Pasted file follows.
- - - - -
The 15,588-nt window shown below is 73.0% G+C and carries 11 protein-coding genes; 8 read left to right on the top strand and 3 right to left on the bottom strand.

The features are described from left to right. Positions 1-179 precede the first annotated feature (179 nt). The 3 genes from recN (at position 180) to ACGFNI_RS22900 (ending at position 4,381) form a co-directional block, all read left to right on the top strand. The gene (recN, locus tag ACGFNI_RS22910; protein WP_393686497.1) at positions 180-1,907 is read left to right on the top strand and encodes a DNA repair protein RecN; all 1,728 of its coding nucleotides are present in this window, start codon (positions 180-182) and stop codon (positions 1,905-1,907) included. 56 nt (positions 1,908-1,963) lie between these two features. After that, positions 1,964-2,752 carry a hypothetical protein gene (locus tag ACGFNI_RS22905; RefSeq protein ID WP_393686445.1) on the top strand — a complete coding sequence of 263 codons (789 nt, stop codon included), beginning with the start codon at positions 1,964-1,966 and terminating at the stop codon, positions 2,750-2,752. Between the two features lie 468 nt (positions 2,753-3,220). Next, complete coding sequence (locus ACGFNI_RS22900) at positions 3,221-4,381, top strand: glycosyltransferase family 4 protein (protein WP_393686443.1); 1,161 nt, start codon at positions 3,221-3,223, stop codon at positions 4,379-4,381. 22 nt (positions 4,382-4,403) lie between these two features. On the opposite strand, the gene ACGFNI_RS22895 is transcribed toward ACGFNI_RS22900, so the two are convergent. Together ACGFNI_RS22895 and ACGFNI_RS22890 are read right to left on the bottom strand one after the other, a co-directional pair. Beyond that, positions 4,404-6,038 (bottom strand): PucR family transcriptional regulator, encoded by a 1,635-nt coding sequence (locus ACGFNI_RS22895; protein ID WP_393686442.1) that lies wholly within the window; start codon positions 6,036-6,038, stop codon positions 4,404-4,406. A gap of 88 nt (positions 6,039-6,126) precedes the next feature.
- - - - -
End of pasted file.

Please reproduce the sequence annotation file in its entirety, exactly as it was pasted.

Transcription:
The 15,588-nt window shown below is 73.0% G+C and carries 11 protein-coding genes; 8 read left to right on the top strand and 3 right to left on the bottom strand.

The features are described from left to right. Positions 1-179 precede the first annotated feature (179 nt). The 3 genes from recN (at position 180) to ACGFNI_RS22900 (ending at position 4,381) form a co-directional block, all read left to right on the top strand. The gene (recN, locus tag ACGFNI_RS22910; protein WP_393686497.1) at positions 180-1,907 is read left to right on the top strand and encodes a DNA repair protein RecN; all 1,728 of its coding nucleotides are present in this window, start codon (positions 180-182) and stop codon (positions 1,905-1,907) included. 56 nt (positions 1,908-1,963) lie between these two features. After that, positions 1,964-2,752 carry a hypothetical protein gene (locus tag ACGFNI_RS22905; RefSeq protein ID WP_393686445.1) on the top strand — a complete coding sequence of 263 codons (789 nt, stop codon included), beginning with the start codon at positions 1,964-1,966 and terminating at the stop codon, positions 2,750-2,752. Between the two features lie 468 nt (positions 2,753-3,220). Next, complete coding sequence (locus ACGFNI_RS22900) at positions 3,221-4,381, top strand: glycosyltransferase family 4 protein (protein WP_393686443.1); 1,161 nt, start codon at positions 3,221-3,223, stop codon at positions 4,379-4,381. 22 nt (positions 4,382-4,403) lie between these two features. On the opposite strand, the gene ACGFNI_RS22895 is transcribed toward ACGFNI_RS22900, so the two are convergent. Together ACGFNI_RS22895 and ACGFNI_RS22890 are read right to left on the bottom strand one after the other, a co-directional pair. Beyond that, positions 4,404-6,038 (bottom strand): PucR family transcriptional regulator, encoded by a 1,635-nt coding sequence (locus ACGFNI_RS22895; protein ID WP_393686442.1) that lies wholly within the window; start codon positions 6,036-6,038, stop codon positions 4,404-4,406. A gap of 88 nt (positions 6,039-6,126) precedes the next feature.